Let Us Reach out and Touch Some Lives
By Azher Quader
Executive Director, CBC
As another year has gone into the dust of history, many would probably be saying good riddance to a year which saw the global meltdown of the financial markets as never before in our lifetime. To many 2008 meant job insecurity, to some it meant the loss of employment and to all it meant devastating reductions in personal financial assets. Notwithstanding the fact that most of us may have witnessed the greed and abuse of sub prime lending from a distance we are nonetheless now being looked upon as the un-indicted co-conspirators of this calamity by the global community.
While some of us sang the praises of Islamic Banking and Sharia Compliant Financing as superior models in the world of modern banking and finance, arguably this was a failure of regulations and controls that were side-stepped that led to the fiasco and not necessarily a failure of the system itself.
Yet this was also the year when hope reigned supreme and the belief in change propelled an unlikely Afro-American to the Presidency of the United States. Much as we rejoiced in the knowledge of his Muslim heritage, little did we celebrate his Christian faith that so eloquently spoke of such common beliefs as compassion, integrity peace and the brotherhood of man. While we in America were peacefully mobilizing for change, with hope and anticipation in a new administration to come, half the globe across bombs were still exploding, leaving millions of Muslims in agony, to experience death, despair and the painful insanity of war.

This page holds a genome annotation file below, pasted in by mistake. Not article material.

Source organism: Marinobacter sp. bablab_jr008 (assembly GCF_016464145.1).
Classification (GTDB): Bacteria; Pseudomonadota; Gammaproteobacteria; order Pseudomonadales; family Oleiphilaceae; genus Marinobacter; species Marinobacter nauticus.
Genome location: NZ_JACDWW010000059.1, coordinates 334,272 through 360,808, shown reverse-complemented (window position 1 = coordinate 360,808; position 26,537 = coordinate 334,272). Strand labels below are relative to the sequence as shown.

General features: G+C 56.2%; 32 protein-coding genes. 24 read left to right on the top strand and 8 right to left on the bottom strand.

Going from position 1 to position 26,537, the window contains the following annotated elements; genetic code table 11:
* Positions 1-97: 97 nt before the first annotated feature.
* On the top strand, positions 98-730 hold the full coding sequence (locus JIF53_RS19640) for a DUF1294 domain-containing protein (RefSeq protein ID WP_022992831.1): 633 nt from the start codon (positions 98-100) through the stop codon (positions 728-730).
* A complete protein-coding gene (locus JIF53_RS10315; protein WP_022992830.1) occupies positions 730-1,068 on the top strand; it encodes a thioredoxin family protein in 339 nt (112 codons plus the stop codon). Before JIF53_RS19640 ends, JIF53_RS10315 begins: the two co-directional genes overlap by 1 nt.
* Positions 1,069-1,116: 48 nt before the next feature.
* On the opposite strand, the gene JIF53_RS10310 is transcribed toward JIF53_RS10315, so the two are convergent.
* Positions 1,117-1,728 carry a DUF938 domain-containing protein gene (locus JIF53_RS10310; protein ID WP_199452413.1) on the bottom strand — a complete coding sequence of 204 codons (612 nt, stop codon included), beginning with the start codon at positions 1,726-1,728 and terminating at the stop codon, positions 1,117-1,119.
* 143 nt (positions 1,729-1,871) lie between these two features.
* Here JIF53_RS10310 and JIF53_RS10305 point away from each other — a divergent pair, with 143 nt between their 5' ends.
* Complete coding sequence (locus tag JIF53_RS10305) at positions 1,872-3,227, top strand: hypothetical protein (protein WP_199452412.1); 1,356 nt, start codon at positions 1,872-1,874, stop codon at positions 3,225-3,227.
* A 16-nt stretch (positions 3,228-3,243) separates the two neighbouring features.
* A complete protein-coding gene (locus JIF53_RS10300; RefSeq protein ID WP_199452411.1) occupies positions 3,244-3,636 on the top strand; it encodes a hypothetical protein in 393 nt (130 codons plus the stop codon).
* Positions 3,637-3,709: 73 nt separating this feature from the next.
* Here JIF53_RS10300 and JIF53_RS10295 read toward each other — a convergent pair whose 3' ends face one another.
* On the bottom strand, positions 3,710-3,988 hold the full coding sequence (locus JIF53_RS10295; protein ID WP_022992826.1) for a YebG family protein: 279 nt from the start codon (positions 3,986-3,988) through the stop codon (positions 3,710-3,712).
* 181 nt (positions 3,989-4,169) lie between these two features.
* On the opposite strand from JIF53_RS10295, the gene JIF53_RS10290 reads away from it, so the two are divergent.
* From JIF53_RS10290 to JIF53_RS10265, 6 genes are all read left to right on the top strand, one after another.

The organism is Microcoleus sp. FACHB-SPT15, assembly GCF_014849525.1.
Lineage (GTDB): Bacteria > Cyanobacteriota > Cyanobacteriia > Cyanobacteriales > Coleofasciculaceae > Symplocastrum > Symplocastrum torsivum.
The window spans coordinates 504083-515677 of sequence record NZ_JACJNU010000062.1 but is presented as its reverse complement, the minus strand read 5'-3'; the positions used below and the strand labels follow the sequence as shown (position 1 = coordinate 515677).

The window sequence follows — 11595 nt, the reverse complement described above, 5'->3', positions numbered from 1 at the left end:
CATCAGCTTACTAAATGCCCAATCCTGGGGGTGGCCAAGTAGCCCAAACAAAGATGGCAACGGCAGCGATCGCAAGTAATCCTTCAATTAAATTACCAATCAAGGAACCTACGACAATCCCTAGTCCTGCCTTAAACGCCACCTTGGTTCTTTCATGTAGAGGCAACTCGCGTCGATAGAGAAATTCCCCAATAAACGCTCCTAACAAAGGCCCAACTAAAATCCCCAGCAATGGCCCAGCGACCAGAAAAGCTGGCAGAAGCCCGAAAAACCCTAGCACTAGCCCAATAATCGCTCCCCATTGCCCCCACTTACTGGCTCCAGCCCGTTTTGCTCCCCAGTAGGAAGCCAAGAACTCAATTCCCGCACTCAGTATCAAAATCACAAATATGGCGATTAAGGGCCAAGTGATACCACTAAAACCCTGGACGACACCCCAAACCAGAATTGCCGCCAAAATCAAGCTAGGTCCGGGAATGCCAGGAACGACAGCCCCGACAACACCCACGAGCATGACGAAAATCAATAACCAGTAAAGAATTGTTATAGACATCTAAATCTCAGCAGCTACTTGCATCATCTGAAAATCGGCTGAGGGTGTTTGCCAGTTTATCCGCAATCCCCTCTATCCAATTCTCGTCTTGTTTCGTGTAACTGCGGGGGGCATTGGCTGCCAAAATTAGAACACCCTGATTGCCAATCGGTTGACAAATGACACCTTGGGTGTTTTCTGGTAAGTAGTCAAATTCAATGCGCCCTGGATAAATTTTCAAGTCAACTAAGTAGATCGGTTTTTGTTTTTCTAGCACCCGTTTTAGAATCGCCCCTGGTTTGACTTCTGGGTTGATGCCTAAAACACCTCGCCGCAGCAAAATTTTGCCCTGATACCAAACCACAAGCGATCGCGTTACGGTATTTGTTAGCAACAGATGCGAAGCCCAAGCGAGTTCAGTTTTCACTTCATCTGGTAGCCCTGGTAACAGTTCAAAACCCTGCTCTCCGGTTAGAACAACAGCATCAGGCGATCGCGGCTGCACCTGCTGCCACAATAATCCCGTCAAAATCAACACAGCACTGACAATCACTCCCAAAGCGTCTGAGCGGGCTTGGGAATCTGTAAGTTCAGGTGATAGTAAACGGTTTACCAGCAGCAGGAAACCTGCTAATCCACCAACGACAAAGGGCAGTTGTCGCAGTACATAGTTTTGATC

All through 2008 we at Community Builders continued to remain focused on what we felt were the needs within our community. We continued to provide opportunities for learning through our monthly programs. Several voter education panels were additionally convened in the year to highlight the differences in the positions of the presidential candidates. As before a Convention was held during the Memorial Day weekend incorporating a Community Bazaar, several workshops on the Challenges Facing Muslim American Families and a Banquet with a Cultural Program. CBC was again a sponsor for the Sabeel Food Pantry/AMAL’s Thanksgiving Turkey Drive which donated 600 turkeys to schools in South Chicago. Also CBC volunteers helped distribute 20,000 copies of the Chicago Muslim Yellow Pages within the community, making sure that this important resource for business empowerment reached as many Muslim households as possible. Finally, CBC volunteers worked many weekend hours helping enroll over 1000 uninsured into the Compassionate Care Network (CCN), a program organized and led by Muslim physicians providing access to affordable health care in the Chicago land area www.ccnchicago.com .
As we prepare for 2009 we are exploring new ways to carry out our mission of empowering people through education and networking. The idea of Community Building is an evolving concept and has to continuously evolve with the needs of our community. Some of the ideas we are looking at include the organizing of panel discussions and workshops on select topics through the course of the year, structured and focused on these needs. Another suggestion we are exploring is of organizing career shadowing opportunities for our high school students and college students through our network of professionals who are willing to provide this service. We will explore partnering with our legal community in the hope of arranging legal services at affordable charges, much like the physician services being offered at CCN, by the medical community. With time we have realized to constrain our passions and scale down our ambitions. We can do only so much with our limited resources of people and funds. If at the end of another year we have made some progress in putting these programs in place we would indeed feel our efforts were properly invested.